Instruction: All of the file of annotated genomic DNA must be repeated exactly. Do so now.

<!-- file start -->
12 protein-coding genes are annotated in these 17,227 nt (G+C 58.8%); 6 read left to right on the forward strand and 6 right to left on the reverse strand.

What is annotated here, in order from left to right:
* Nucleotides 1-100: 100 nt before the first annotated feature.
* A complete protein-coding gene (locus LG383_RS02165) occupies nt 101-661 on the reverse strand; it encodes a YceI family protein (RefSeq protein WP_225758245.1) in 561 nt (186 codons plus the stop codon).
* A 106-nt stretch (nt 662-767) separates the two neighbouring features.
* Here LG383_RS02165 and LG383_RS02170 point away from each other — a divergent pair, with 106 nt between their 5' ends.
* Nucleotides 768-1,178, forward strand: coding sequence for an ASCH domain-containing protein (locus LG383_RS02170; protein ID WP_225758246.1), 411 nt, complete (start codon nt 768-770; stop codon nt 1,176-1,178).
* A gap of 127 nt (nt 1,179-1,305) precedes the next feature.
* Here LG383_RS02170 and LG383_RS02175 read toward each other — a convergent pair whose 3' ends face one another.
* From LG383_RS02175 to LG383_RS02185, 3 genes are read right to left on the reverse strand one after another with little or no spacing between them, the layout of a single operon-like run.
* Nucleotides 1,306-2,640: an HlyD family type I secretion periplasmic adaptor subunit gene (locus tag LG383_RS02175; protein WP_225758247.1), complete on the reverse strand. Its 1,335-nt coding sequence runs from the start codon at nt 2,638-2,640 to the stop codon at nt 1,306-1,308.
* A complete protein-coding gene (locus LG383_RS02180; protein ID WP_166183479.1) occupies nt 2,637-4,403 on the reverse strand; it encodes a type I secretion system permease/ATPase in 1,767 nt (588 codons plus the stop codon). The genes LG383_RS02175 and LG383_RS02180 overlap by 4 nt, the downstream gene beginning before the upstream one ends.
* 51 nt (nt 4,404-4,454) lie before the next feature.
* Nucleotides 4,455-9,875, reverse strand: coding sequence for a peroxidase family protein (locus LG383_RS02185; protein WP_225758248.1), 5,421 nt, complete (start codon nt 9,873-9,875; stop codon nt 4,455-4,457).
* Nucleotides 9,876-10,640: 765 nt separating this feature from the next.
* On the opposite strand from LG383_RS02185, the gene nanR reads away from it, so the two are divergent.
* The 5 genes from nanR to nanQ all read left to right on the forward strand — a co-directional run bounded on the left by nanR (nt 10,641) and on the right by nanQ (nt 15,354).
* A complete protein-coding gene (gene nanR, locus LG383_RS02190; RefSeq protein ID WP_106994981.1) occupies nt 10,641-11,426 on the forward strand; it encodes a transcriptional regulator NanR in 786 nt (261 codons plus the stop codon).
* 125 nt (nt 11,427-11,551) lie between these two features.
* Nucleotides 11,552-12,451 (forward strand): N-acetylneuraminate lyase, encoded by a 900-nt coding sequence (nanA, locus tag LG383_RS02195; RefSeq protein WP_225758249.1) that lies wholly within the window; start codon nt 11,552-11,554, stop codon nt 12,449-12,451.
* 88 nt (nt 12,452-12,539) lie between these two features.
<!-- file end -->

12 protein-coding genes are annotated in these 17,227 nt (G+C 58.8%); 6 read left to right on the forward strand and 6 right to left on the reverse strand.

What is annotated here, in order from left to right:
* Nucleotides 1-100: 100 nt before the first annotated feature.
* A complete protein-coding gene (locus LG383_RS02165) occupies nt 101-661 on the reverse strand; it encodes a YceI family protein (RefSeq protein WP_225758245.1) in 561 nt (186 codons plus the stop codon).
* A 106-nt stretch (nt 662-767) separates the two neighbouring features.
* Here LG383_RS02165 and LG383_RS02170 point away from each other — a divergent pair, with 106 nt between their 5' ends.
* Nucleotides 768-1,178, forward strand: coding sequence for an ASCH domain-containing protein (locus LG383_RS02170; protein ID WP_225758246.1), 411 nt, complete (start codon nt 768-770; stop codon nt 1,176-1,178).
* A gap of 127 nt (nt 1,179-1,305) precedes the next feature.
* Here LG383_RS02170 and LG383_RS02175 read toward each other — a convergent pair whose 3' ends face one another.
* From LG383_RS02175 to LG383_RS02185, 3 genes are read right to left on the reverse strand one after another with little or no spacing between them, the layout of a single operon-like run.
* Nucleotides 1,306-2,640: an HlyD family type I secretion periplasmic adaptor subunit gene (locus tag LG383_RS02175; protein WP_225758247.1), complete on the reverse strand. Its 1,335-nt coding sequence runs from the start codon at nt 2,638-2,640 to the stop codon at nt 1,306-1,308.
* A complete protein-coding gene (locus LG383_RS02180; protein ID WP_166183479.1) occupies nt 2,637-4,403 on the reverse strand; it encodes a type I secretion system permease/ATPase in 1,767 nt (588 codons plus the stop codon). The genes LG383_RS02175 and LG383_RS02180 overlap by 4 nt, the downstream gene beginning before the upstream one ends.
* 51 nt (nt 4,404-4,454) lie before the next feature.
* Nucleotides 4,455-9,875, reverse strand: coding sequence for a peroxidase family protein (locus LG383_RS02185; protein WP_225758248.1), 5,421 nt, complete (start codon nt 9,873-9,875; stop codon nt 4,455-4,457).
* Nucleotides 9,876-10,640: 765 nt separating this feature from the next.
* On the opposite strand from LG383_RS02185, the gene nanR reads away from it, so the two are divergent.
* The 5 genes from nanR to nanQ all read left to right on the forward strand — a co-directional run bounded on the left by nanR (nt 10,641) and on the right by nanQ (nt 15,354).
* A complete protein-coding gene (gene nanR, locus LG383_RS02190; RefSeq protein ID WP_106994981.1) occupies nt 10,641-11,426 on the forward strand; it encodes a transcriptional regulator NanR in 786 nt (261 codons plus the stop codon).
* 125 nt (nt 11,427-11,551) lie between these two features.
* Nucleotides 11,552-12,451 (forward strand): N-acetylneuraminate lyase, encoded by a 900-nt coding sequence (nanA, locus tag LG383_RS02195; RefSeq protein WP_225758249.1) that lies wholly within the window; start codon nt 11,552-11,554, stop codon nt 12,449-12,451.
* 88 nt (nt 12,452-12,539) lie between these two features.